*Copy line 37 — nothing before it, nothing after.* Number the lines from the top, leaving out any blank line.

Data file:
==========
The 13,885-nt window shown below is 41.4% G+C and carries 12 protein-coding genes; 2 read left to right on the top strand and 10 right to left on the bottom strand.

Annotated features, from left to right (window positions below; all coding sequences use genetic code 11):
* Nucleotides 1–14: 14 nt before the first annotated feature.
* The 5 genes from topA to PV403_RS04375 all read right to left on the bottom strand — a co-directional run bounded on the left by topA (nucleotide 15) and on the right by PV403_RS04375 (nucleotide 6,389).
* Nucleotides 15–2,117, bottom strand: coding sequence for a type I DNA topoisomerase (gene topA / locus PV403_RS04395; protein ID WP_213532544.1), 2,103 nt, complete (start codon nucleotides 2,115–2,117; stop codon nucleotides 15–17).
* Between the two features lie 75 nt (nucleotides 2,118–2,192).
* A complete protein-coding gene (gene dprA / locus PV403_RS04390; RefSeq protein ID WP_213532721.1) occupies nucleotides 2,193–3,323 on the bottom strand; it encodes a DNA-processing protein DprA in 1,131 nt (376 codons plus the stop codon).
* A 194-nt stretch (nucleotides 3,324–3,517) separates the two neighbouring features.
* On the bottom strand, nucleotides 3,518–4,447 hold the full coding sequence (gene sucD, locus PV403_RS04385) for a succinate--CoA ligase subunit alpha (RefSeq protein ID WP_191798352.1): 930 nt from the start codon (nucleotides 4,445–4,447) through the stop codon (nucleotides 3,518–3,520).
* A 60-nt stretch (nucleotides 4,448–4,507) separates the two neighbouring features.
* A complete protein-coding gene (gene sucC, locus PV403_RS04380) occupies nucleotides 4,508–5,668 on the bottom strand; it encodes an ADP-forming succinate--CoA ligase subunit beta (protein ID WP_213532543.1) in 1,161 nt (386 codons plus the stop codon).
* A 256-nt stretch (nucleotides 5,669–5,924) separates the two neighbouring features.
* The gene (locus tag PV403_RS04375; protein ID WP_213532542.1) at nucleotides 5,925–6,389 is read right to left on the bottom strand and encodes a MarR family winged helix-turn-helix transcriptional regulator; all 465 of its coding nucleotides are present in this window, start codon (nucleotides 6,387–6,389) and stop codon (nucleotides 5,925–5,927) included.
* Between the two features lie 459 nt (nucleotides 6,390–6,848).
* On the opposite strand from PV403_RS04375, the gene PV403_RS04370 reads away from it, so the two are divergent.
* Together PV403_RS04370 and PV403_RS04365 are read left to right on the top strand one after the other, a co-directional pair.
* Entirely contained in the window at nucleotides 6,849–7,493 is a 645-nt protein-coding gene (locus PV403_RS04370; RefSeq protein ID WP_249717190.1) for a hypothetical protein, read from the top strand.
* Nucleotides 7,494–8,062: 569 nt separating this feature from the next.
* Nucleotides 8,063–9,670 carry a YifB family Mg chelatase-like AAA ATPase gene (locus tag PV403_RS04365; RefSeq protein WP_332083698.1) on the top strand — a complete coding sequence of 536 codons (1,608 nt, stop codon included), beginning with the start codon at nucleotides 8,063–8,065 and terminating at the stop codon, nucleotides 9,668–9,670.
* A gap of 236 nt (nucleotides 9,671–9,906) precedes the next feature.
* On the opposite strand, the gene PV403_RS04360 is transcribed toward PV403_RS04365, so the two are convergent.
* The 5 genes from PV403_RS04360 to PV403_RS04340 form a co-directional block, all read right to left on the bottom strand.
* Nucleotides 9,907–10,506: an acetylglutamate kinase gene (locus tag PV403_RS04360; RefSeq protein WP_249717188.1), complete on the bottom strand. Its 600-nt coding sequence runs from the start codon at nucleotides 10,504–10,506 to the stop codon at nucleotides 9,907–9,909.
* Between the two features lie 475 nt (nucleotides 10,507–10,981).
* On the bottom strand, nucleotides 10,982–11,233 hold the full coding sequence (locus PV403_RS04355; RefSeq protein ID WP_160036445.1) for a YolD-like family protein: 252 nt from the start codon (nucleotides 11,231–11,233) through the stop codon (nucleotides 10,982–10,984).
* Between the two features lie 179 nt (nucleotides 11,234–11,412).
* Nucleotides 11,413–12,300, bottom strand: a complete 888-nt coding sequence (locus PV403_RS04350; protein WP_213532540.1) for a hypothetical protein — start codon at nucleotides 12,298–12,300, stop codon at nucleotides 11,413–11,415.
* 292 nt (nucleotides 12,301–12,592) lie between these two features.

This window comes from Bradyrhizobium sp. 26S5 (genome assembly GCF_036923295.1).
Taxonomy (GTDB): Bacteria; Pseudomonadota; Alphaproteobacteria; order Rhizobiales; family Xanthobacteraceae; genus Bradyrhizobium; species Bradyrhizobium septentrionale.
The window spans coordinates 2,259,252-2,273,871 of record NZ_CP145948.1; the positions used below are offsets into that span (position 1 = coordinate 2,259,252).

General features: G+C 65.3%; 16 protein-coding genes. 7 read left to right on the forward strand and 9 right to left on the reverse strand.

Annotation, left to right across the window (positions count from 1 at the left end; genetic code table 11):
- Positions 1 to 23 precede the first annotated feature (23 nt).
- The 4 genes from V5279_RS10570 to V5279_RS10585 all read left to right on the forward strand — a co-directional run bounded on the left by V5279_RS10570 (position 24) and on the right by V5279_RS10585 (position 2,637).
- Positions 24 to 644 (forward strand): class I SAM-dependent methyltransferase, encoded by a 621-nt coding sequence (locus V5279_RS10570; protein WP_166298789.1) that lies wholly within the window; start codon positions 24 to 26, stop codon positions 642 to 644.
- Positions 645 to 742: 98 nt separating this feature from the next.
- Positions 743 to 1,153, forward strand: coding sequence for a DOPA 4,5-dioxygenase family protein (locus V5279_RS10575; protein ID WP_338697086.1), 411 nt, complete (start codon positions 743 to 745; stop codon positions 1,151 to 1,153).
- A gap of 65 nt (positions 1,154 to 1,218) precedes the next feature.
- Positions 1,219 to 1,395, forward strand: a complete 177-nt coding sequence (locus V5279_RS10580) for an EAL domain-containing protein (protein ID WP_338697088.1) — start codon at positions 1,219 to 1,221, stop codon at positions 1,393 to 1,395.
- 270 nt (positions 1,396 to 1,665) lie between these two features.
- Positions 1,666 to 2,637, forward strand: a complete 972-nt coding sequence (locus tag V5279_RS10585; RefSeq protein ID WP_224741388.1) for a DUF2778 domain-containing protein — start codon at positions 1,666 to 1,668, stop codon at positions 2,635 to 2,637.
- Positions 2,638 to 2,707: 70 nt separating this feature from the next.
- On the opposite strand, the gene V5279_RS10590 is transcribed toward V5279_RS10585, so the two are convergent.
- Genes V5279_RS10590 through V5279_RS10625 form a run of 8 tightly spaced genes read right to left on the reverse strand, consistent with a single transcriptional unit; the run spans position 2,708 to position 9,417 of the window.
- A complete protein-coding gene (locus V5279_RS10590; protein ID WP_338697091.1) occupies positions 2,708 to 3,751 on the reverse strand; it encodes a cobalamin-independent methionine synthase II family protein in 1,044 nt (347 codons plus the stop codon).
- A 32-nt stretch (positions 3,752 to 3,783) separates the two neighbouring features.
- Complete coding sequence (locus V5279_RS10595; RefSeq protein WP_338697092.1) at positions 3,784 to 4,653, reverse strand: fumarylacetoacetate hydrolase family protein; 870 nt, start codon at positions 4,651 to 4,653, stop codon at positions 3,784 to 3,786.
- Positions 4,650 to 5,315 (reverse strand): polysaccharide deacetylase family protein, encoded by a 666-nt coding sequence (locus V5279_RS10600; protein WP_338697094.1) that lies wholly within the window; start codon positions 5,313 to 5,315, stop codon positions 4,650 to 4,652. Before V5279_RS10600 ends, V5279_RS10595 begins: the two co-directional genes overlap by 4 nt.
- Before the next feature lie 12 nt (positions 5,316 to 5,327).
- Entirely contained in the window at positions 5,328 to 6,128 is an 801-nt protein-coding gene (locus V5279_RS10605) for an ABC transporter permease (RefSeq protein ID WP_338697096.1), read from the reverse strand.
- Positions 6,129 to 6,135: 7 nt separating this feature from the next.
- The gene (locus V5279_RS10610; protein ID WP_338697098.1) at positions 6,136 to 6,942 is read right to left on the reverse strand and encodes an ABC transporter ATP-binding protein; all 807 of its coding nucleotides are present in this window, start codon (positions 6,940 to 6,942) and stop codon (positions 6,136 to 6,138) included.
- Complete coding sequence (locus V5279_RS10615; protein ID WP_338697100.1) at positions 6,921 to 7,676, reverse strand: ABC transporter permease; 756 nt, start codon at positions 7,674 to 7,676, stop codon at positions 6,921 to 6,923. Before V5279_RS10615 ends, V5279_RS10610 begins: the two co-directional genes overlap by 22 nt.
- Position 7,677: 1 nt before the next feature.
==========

- Positions 645 to 742: 98 nt separating this feature from the next.